"I fought for greed and gods, this is the first war I've seen worth fighting."
The world is a funny place is it not? One day you can be making intimate and poignant masterpieces of world cinema like ‘Raise the Red Lantern’ that are so provocative and powerful that they are banned in their own country of origin while being hailed as a masterpiece across the globe. Then the next day you can be making movies about giant monsters attacking the Great Wall of China, which contrary to what history tells us was actually built to keep said giant monsters out. Funny world right?
In the time of the Song dynasty during the reign of the Renzong Emperor, a group of mercenaries from Europe searching for Black Powder, only to arrive at the legendary Great Wall of China where they find an army fighting an endless battle against invading monsters. Faced with an astonishing task, the mercenaries must choose whether or not they will stand with honour and join the fight.
Despite its ludicrous premise ‘The Great Wall’ is a landmark film for the international movie industry. Not only is it the most expensive Chinese production ever but it also has the largest international release for a Chinese production as well. So the success of ‘The Great Wall’ could determine the future of international movie as we know it. But as for quality, well I can safely say that China have succeeded in showing that they can make a middle of the road, appropriately dumb, serviceable yet ultimately forgettable blockbuster just as well as modern Hollywood can.
For all the controversy that Matt Damon’s casting caused there really is not that much to his character to make such an outcry worth it. His character feels more like a blank slate that ultimately does very little in the way of development, distinguishing characteristics or empathetic qualities. None of this is helped by the fact that this could be the worst performance I have ever seen Damon give. In a weird way that is a complement to his career as a whole that this is his worst role by such a wide margin, but Damon’s ever shifting accent and constant stone faced expression make it difficult to see his character as anything other than an entry point for American audiences.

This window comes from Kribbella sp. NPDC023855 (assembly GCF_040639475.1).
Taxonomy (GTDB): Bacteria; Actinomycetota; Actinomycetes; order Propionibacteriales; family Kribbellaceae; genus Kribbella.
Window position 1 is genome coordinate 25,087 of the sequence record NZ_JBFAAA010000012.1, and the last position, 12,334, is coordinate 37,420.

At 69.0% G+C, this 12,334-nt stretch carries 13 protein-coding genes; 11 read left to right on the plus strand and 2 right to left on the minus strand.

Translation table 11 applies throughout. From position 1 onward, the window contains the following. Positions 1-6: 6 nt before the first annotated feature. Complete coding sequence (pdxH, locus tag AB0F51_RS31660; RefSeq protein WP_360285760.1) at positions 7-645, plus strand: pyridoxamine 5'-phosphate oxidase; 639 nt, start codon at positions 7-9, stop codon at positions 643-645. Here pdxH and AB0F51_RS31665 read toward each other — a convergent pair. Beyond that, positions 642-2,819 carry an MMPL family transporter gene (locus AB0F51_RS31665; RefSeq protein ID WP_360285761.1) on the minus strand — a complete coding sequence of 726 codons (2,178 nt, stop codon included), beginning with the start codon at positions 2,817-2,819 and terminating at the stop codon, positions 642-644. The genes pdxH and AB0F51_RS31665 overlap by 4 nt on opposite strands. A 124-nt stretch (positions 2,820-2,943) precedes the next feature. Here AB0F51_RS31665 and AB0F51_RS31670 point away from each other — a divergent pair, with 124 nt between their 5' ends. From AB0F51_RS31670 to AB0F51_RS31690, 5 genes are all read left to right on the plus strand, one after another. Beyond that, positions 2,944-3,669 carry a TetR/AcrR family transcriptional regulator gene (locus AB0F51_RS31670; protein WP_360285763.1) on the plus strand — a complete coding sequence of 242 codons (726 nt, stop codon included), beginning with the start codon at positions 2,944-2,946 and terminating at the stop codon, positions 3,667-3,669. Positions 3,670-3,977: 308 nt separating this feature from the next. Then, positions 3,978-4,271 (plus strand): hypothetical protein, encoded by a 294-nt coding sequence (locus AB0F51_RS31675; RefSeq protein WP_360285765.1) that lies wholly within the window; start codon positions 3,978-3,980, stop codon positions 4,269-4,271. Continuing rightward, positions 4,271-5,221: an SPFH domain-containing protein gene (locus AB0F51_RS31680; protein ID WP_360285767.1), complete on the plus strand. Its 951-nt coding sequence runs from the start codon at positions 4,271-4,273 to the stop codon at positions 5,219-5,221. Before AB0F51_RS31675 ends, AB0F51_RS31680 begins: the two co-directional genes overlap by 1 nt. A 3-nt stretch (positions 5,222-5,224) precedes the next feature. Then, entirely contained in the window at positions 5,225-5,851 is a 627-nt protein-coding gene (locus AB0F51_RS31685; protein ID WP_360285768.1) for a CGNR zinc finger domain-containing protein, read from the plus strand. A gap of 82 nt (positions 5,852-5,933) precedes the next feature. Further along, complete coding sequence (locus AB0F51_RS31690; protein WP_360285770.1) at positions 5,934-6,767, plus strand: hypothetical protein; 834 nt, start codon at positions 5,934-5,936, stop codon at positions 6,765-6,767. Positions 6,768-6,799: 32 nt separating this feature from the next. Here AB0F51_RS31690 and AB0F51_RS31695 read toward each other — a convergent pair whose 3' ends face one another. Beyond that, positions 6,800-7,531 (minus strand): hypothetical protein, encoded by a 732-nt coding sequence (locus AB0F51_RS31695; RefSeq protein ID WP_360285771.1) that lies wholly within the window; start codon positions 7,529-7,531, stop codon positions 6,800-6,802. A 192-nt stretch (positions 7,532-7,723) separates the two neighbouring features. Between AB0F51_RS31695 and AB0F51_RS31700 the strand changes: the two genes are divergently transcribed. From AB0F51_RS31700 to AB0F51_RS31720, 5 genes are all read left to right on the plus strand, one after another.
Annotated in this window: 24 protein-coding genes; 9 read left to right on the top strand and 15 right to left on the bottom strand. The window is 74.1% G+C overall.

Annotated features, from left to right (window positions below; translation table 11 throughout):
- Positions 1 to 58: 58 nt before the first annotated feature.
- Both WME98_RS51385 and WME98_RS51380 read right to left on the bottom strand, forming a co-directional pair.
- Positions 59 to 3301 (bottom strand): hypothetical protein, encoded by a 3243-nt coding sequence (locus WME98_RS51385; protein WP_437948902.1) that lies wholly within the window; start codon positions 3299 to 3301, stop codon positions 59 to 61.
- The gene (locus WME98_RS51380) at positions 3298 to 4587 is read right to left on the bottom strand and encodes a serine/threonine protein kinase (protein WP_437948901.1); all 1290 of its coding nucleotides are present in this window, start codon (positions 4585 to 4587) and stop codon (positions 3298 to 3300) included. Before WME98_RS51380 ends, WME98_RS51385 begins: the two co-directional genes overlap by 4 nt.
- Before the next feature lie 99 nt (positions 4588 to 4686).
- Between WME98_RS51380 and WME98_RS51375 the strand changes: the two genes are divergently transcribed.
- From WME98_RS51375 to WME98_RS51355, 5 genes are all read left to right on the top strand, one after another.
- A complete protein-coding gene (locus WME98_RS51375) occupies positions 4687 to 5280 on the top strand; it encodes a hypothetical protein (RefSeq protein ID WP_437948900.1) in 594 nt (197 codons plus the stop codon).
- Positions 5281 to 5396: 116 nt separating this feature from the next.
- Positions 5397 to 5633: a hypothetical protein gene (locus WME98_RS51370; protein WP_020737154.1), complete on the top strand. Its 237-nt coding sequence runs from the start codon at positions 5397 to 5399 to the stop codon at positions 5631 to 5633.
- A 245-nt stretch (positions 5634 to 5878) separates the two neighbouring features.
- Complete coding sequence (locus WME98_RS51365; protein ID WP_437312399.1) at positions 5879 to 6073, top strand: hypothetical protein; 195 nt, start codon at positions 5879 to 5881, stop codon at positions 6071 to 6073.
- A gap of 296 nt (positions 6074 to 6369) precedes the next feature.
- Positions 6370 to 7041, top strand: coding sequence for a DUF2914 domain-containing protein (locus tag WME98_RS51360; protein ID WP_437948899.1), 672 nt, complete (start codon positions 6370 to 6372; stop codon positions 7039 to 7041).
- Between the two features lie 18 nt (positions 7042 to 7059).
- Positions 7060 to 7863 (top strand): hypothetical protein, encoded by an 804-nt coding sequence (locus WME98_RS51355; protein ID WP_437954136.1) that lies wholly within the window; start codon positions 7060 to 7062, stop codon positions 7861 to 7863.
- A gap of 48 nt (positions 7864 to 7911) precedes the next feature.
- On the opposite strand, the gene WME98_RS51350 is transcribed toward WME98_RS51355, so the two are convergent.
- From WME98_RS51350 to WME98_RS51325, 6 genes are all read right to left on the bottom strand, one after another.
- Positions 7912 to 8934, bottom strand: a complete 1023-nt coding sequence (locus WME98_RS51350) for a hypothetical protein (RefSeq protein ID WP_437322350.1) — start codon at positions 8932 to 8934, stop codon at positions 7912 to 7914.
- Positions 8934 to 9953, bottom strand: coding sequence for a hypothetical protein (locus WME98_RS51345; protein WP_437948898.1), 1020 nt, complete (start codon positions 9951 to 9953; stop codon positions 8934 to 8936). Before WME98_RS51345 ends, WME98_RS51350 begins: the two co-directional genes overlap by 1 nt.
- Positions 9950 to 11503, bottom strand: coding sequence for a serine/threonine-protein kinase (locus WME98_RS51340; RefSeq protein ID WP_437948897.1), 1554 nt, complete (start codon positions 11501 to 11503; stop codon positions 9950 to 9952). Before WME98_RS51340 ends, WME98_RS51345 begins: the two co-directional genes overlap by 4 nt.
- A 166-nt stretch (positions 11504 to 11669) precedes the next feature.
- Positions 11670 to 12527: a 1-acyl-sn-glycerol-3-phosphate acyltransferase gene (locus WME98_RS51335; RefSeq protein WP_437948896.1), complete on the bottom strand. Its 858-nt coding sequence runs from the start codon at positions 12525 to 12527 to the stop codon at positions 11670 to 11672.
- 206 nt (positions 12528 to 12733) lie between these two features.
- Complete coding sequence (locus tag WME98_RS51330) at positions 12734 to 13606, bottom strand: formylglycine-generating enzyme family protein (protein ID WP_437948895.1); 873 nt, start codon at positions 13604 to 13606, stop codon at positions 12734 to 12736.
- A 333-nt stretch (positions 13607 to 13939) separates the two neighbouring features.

Though Damon’s character came under fire for fitting into a white saviour narrative I honestly think such criticism is unjustified upon seeing the actual movie. While Damon serves as an entry point, from a narrative standpoint his character is taught to be a more honourable person through his encounters with the Chinese warriors. Not only that, but the supporting cast are given an appropriate amount of screen time as well. It does have the feel of an ensemble film rather than a mere star vehicle. While none of the arks really pay off or feel evocative in any way, I do have to give the movie credit for at least trying to give weight to its large and diverse cast.
But even Zhang Yimou best movies often use their visuals to convey emotion and mood than their story or characters. Masterpieces like ‘Hero’ and ‘House pf Flying Daggers’ have visual splendour that few films have ever matched and to a certain extent ‘The Great Wall’ feels reminiscent of those. Numerous shots are stunningly composed and coloured, giving them a vibrant and energetic feel. It is in these moments where the cinematography, production and costume design all align perfectly to create a picturesque scene. But whereas Yimou’s other movies possessed that quality for every single frame, ‘The Great Wall’ is highly inconsistent on a visual level. For every shot of brilliance there is a CGI car crash that just piles one poorly rendered effect on top of one another. The CGI in question is not awful, but there was never a single moment that I was convinced I was seeing anything other than CGI.
That leads me onto the action scenes. To echo what I said earlier Yimou knows how to orchestrate a good action scenes based on his previously mentioned past efforts. But within ‘The Great Wall’ each action scene, while perfectly serviceable, seems relatively flat and uninspired. They seem derivative of other, superior films of the genre, and are merely a shadow of what other directors have done in similar environments. From Peter Jackson to Ang Lee, I feel as if I’ve seen every variety of action scene here such as the huge battles or intricate swordplay staged better by another filmmaker.
On a tonal level the film does a decent job of blending Eastern and Western filmmaking sensibilities. In fact for the first half it works remarkably well, juggling its subtle character moments with its giant moments of spectacle, and due to a reduction of CGI for the first half it looks visually stunning for almost all of it. But as it charges head first into its second half it sacrifices that balancing act for focussing purely on the big set pieces which are hampered by the uninspired CGI and the pace takes a nose dive to a point where it feels like a slog to finish the movie.
Despite being very impressive in some respects, ‘The Great Wall’ eventually crumbles under its own weight, weak foundations and mismatched construction.
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